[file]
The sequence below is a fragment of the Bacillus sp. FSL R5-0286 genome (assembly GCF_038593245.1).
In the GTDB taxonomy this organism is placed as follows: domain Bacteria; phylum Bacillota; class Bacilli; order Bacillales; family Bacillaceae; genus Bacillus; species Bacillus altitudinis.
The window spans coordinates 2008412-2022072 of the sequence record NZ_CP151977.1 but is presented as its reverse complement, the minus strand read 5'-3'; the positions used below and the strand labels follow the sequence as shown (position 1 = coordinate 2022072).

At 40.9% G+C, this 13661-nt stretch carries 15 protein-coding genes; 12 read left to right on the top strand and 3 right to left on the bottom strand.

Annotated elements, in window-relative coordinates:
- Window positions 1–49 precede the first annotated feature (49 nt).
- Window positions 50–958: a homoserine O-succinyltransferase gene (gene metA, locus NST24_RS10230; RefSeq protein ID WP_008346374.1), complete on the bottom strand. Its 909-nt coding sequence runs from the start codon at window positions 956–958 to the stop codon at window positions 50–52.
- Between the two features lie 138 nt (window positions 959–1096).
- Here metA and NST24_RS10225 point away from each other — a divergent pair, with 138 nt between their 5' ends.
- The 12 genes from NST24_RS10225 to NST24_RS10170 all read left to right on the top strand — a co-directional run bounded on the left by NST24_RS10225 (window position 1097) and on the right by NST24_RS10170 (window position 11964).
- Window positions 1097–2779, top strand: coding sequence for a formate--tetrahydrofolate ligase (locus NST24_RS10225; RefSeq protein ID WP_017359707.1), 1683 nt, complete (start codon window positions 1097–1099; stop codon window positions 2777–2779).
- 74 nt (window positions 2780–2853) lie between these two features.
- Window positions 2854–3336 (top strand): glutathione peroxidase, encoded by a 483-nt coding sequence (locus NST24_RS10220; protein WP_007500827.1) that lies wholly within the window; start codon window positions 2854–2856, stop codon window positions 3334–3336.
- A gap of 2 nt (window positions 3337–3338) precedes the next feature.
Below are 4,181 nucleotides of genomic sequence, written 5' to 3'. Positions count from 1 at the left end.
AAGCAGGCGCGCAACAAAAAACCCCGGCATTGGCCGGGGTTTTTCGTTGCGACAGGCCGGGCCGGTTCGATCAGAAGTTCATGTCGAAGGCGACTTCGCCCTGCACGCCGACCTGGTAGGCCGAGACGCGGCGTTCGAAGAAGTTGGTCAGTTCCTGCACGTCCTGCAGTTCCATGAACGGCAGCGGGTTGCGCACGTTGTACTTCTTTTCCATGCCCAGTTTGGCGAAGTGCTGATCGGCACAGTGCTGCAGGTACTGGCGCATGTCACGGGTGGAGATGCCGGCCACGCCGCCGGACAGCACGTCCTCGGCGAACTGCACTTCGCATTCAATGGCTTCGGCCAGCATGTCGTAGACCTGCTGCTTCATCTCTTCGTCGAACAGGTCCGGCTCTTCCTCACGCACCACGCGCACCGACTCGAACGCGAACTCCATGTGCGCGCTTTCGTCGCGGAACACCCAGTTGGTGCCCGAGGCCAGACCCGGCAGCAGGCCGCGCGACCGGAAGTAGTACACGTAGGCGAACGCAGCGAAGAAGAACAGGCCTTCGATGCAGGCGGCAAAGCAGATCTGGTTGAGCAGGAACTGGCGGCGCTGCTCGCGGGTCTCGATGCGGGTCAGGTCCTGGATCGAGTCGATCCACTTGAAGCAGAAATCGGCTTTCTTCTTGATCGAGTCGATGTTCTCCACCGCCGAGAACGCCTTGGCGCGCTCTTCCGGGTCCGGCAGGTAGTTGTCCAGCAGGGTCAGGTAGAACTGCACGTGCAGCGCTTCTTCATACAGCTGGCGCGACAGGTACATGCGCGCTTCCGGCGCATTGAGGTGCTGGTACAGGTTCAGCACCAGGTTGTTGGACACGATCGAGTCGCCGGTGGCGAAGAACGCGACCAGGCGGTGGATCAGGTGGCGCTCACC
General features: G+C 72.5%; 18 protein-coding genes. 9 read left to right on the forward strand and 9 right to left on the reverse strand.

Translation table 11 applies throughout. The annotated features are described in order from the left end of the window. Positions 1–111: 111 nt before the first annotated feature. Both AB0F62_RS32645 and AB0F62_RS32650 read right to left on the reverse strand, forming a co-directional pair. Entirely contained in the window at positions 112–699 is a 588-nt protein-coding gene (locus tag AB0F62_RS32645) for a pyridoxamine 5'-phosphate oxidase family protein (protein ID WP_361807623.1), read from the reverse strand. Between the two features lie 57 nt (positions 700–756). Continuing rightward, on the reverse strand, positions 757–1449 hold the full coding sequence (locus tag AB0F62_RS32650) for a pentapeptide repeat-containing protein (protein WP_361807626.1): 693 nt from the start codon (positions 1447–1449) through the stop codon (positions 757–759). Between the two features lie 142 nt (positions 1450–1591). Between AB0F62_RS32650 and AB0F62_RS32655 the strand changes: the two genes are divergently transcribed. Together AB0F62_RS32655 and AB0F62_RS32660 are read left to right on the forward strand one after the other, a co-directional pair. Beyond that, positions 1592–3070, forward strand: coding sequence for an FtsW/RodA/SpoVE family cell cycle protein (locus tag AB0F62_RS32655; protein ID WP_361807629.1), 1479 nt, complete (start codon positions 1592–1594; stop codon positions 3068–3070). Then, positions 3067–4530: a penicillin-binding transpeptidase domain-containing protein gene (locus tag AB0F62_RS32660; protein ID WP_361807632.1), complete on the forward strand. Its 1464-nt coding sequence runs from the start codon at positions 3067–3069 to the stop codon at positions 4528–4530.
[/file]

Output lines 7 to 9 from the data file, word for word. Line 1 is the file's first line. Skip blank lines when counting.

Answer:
- Window positions 50–958: a homoserine O-succinyltransferase gene (gene metA, locus NST24_RS10230; RefSeq protein ID WP_008346374.1), complete on the bottom strand. Its 909-nt coding sequence runs from the start codon at window positions 956–958 to the stop codon at window positions 50–52.
- Between the two features lie 138 nt (window positions 959–1096).
- Here metA and NST24_RS10225 point away from each other — a divergent pair, with 138 nt between their 5' ends.